Parents of Soccer Player Katie Meyer Reflect on Their Daughter in First Interview Since Her Death

Steve and Gina Meyer, the parents of the late Stanford soccer star Katie Meyer, opened up about their grief in the wake of their daughter’s passing.

By Tamantha Gunn Mar 04, 2022 2:29 PMTags
Watch: Stanford Soccer Star Katie Meyer's Parents Speak Out After Suicide

Following news of her passing, the parents of Stanford soccer star Katie Meyer are honoring their daughter's memory.
In an interview with Today on March 4, Steve and Gina Meyer opened up about the devastating loss of their 22-year-old daughter, who was found deceased in her campus residence on March 1. During the conversation, both Steve and Gina offered a glimpse into the circumstances in the weeks before their daughter's death, explaining that Katie was scared she would face disciplinary action from the university over an incident she was involved with. 
Steve said his daughter was possibly facing punishment for "defending a teammate on campus over an incident."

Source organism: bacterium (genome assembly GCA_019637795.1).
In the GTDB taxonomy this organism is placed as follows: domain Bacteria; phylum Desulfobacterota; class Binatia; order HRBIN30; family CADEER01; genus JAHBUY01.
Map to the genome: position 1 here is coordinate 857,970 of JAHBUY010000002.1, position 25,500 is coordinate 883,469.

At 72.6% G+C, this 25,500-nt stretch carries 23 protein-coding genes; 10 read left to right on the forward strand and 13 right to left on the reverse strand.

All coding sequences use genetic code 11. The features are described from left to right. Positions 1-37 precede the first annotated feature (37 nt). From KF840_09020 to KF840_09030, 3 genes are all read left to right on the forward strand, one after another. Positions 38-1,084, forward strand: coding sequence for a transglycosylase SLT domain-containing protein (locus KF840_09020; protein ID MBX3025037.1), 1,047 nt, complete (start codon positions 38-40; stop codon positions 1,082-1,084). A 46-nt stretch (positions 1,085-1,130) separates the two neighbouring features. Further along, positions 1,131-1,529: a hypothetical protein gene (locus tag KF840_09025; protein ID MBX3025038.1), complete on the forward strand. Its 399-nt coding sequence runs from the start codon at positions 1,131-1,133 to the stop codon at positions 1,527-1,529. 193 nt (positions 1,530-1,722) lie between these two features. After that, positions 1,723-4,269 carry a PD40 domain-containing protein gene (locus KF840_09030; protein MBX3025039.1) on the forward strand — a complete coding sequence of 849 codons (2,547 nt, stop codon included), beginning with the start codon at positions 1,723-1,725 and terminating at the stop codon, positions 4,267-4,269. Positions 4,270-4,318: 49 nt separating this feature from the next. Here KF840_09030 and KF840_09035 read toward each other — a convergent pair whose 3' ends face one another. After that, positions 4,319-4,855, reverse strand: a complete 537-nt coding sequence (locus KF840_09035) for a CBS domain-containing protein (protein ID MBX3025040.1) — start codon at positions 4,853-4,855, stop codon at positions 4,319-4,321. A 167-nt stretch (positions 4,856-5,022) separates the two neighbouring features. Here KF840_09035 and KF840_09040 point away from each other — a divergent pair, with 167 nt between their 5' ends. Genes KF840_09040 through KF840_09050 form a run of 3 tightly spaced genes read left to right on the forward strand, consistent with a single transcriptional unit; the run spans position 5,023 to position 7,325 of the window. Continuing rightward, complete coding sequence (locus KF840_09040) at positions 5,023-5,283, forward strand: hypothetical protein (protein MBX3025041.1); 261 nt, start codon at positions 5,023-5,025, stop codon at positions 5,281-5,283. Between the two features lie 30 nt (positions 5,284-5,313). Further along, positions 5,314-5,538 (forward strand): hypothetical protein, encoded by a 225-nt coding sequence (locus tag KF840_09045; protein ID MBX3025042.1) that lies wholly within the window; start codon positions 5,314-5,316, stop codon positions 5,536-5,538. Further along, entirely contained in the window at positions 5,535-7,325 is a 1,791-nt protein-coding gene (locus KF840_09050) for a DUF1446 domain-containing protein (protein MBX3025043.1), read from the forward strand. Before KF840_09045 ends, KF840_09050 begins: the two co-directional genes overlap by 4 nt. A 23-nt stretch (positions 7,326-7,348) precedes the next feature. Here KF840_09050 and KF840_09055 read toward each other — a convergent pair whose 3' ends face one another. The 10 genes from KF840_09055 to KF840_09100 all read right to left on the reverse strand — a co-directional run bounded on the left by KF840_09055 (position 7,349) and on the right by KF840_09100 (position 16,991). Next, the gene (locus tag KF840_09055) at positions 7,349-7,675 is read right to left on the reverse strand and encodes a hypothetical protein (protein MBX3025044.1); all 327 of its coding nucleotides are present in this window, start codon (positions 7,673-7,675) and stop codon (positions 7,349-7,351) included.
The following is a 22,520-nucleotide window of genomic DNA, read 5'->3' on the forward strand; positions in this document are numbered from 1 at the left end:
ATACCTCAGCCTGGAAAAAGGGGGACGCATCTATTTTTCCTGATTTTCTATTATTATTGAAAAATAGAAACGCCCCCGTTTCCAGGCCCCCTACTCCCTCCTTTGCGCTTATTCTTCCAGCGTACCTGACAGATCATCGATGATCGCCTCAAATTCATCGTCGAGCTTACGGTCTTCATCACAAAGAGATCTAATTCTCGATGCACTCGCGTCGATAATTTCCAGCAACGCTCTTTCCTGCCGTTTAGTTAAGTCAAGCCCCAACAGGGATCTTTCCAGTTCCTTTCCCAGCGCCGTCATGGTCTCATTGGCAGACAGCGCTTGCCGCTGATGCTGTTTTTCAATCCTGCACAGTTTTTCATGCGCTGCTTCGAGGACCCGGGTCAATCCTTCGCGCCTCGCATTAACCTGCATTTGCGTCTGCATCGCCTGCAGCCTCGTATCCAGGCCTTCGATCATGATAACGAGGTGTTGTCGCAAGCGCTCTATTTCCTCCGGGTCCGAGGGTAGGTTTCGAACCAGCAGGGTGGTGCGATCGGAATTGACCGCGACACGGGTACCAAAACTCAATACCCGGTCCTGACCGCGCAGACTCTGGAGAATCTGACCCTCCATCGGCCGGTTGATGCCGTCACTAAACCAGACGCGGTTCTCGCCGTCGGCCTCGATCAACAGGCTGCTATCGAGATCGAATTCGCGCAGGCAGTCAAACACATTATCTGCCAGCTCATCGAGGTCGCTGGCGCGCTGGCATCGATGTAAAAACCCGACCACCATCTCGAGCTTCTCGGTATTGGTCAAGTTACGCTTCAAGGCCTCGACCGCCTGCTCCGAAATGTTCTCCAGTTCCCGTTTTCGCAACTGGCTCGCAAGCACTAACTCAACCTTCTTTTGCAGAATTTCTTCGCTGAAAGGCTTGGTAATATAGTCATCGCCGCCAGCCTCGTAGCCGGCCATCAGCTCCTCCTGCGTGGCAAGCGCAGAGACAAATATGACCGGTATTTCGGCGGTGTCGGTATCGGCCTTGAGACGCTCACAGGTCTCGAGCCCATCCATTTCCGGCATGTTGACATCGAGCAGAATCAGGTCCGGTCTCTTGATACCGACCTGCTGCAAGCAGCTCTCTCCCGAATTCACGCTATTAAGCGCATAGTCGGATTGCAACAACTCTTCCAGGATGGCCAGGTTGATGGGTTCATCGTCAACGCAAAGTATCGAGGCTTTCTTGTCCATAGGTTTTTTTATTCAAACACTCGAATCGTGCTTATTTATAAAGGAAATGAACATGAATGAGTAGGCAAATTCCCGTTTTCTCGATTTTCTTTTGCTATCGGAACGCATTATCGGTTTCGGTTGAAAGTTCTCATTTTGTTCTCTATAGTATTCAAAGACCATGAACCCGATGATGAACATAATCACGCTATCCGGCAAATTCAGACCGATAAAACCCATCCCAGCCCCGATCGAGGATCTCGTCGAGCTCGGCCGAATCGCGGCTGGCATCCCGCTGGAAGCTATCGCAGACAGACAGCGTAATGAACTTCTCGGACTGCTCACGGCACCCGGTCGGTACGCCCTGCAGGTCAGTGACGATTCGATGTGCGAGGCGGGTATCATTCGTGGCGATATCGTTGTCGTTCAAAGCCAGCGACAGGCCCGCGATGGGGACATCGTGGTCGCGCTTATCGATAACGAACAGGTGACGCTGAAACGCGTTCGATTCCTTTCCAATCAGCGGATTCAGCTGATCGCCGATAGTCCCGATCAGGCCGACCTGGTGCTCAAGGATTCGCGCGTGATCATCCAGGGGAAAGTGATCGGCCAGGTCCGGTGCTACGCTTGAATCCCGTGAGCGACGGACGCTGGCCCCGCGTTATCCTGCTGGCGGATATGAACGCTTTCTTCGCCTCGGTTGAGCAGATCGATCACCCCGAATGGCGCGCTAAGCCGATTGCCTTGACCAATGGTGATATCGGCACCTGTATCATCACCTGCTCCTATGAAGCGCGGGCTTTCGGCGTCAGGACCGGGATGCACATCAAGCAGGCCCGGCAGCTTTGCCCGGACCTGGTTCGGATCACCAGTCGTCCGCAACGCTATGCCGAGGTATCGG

Gina, who wore her late daughter's red sweatshirt during the interview, added that they have not seen the email yet, but Katie was receiving letters about the potential disciplinary action for the last few months. "This letter was kind of the final letter that there was going to be a trial or some kind of something," she said. "This is the only thing that we can come up with that triggered something."

Stanford Soccer Player Katie Meyer's Cause of Death Revealed

Gina confirmed reports that Katie died by suicide, saying that the last few days have been a "parent's worst nightmare."
Katie's parents also shared on Today that they spoke to their daughter on FaceTime, just hours before her death. Gina said she "was excited," but "had a lot on her plate."
"She had a lot going on," Gina continued. "But she was happy. She was in great spirits."

Steve added that Katie was "just the usual jovial Katie."

Steve and Gina are currently working towards improving communication between college administrators and parents, in hopes that this tragedy won't happen to another student.  
"We're just we're struggling right now," Gina said. "We are struggling to know what happened, and why it happened. We're just heartbroken, so heartbroken."

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If you or someone you know needs help, call 988 to reach the Suicide and Crisis Lifeline. You can also call the network, previously known as the National Suicide Prevention Lifeline, at 800-273-8255, text HOME to 741741 or visit for additional resources.